Does this make sense to anyone or is it possible that it just materialized to the extend the murmor was detected at this time?

Thanks again!
 

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In the Moment
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Makes perfect sense to me. I definitely would want a second opinion by a cardiologist and I think the idea of a second opinion by a respected vet while you're waiting to get in to the cardiologist is a great idea. It is certainly something I would do too.... if nothing else hoping it would ease my mind.
 

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The Missouri Crew
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Makes perfect sense to me. I definitely would want a second opinion by a cardiologist and I think the idea of a second opinion by a respected vet while you're waiting to get in to the cardiologist is a great idea. It is certainly something I would do too.... if nothing else hoping it would ease my mind.
I agree with you and the OP, it wouldnt hurt to get a second opinion, My vet does very well with grading heart murmurs, With Cruiser and any of our rescue dogs that have came in with murmurs, she has never been wrong on the grade. She does send anything over a 2 to a cardiologist to reconfirm what she thinks.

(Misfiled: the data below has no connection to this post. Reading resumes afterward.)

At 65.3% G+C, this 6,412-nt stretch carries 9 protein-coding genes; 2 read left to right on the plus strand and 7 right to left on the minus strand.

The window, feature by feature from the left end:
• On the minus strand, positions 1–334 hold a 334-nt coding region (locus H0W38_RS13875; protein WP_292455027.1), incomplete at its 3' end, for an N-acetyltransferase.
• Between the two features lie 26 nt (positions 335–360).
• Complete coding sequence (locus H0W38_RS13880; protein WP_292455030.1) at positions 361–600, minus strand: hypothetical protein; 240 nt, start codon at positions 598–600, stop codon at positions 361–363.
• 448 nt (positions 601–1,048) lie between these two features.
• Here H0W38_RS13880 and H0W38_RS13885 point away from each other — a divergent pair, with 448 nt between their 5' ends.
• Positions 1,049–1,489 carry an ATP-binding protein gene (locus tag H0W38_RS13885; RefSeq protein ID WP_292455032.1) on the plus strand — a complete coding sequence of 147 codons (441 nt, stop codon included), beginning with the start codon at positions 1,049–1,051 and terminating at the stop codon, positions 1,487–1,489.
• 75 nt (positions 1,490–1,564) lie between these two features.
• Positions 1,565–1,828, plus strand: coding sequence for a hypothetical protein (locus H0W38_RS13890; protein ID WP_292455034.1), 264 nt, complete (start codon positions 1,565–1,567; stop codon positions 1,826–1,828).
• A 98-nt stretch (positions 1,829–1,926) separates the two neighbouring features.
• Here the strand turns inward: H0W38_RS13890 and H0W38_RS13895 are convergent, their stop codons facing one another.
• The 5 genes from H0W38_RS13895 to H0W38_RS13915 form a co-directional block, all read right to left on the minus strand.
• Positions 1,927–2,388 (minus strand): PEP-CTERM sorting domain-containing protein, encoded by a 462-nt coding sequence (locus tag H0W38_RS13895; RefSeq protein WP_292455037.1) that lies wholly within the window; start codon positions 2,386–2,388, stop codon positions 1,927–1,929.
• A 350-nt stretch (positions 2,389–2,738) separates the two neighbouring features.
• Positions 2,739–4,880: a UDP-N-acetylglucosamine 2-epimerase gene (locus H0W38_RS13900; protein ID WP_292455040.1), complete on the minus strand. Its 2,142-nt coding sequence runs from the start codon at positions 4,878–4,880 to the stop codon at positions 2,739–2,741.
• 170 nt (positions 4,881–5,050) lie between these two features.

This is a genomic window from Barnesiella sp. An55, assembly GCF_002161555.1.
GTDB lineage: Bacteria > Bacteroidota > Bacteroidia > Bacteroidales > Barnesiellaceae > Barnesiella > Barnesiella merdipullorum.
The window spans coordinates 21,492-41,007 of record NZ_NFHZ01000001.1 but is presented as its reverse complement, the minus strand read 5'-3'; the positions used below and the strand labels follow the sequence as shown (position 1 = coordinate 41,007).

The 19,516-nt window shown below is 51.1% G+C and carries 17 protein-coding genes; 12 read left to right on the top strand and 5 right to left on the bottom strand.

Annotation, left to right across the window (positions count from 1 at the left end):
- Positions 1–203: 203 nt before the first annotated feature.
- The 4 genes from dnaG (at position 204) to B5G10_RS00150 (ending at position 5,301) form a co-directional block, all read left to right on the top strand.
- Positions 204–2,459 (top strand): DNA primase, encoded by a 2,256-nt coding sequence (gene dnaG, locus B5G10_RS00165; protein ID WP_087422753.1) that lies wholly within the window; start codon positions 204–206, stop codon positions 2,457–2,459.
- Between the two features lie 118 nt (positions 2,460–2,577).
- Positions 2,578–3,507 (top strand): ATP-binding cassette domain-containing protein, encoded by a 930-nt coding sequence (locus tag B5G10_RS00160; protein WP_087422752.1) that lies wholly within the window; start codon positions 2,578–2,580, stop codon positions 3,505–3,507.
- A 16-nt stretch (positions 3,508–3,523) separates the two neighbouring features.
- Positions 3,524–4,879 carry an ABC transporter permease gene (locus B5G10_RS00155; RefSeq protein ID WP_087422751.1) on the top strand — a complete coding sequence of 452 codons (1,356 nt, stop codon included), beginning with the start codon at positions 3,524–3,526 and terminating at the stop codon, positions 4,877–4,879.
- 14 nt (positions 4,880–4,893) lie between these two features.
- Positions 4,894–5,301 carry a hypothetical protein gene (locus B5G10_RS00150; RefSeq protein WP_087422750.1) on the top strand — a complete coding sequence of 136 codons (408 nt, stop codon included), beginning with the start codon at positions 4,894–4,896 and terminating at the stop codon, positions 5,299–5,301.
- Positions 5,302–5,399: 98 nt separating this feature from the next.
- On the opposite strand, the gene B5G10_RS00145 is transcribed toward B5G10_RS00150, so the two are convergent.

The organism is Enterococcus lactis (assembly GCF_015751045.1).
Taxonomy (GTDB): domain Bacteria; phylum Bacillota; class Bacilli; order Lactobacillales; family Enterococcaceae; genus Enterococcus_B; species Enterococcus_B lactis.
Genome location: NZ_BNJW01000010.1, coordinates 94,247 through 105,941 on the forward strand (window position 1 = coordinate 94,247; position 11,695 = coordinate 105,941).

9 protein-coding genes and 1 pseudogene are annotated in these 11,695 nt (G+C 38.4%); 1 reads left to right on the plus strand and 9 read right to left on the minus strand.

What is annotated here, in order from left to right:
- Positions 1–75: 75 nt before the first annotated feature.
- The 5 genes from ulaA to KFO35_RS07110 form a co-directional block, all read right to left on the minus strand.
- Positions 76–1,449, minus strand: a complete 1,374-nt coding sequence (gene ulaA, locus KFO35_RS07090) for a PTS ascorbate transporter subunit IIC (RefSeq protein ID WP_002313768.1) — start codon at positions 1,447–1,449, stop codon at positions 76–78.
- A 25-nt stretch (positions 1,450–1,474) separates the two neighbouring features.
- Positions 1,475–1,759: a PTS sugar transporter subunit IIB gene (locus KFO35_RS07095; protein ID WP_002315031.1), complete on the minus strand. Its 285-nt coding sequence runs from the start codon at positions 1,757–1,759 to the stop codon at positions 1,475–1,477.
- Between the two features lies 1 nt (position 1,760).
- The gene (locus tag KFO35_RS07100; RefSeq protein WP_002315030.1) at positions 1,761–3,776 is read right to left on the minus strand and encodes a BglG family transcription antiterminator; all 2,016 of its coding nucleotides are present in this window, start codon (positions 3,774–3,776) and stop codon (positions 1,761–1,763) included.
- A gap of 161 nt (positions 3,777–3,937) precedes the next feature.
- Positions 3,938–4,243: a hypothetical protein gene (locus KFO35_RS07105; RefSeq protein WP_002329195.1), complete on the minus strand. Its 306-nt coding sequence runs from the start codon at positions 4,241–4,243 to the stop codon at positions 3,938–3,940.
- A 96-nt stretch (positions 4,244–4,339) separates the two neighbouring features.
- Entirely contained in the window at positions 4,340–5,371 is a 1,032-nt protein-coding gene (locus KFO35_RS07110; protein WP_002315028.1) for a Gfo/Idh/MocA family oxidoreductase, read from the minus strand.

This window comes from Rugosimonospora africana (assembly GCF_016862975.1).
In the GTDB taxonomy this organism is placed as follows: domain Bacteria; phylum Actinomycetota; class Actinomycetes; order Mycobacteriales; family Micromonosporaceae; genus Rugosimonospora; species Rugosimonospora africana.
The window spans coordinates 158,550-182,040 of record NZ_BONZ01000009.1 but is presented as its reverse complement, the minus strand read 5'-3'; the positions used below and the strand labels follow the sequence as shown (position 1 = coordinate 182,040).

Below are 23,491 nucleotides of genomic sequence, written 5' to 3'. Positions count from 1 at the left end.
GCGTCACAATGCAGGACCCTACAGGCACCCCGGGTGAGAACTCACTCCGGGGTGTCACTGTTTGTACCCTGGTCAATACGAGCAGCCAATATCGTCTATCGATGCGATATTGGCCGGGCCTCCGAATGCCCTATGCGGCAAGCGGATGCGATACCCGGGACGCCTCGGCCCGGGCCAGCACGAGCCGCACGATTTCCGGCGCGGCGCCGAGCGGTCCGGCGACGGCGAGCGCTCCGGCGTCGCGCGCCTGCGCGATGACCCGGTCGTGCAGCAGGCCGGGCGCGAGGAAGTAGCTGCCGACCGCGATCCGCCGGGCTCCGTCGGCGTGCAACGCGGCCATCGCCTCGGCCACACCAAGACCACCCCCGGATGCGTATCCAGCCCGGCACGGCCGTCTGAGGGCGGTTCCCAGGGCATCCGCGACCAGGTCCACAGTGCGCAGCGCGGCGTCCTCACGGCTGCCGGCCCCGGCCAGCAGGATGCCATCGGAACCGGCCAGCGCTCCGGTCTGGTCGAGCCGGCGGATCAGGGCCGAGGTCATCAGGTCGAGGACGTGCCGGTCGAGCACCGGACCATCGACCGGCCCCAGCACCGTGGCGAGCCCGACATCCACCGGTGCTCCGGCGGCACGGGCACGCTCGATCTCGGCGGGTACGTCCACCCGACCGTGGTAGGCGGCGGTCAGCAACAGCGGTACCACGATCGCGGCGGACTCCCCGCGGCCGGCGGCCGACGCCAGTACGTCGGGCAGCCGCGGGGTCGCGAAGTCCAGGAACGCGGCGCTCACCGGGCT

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I think a second opinion is a good idea! With Danny, it was obvious he had his defects. You could literally see his heart swooshing in his chest. His heart would beat so hard, too because his blood pressure was so high. It was obvious to even someone who doesn't know dogs that well (my mom).
 

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Dog Lover
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I think a second opinion would be a good idea, but I wouldn't worry myself sick about it.

I was told I had a heart murmur at the age of 18 and forty some years later I am fine-maybe I shouldn't have said that.

I have read about many dogs with heart murmurs that live a normal life.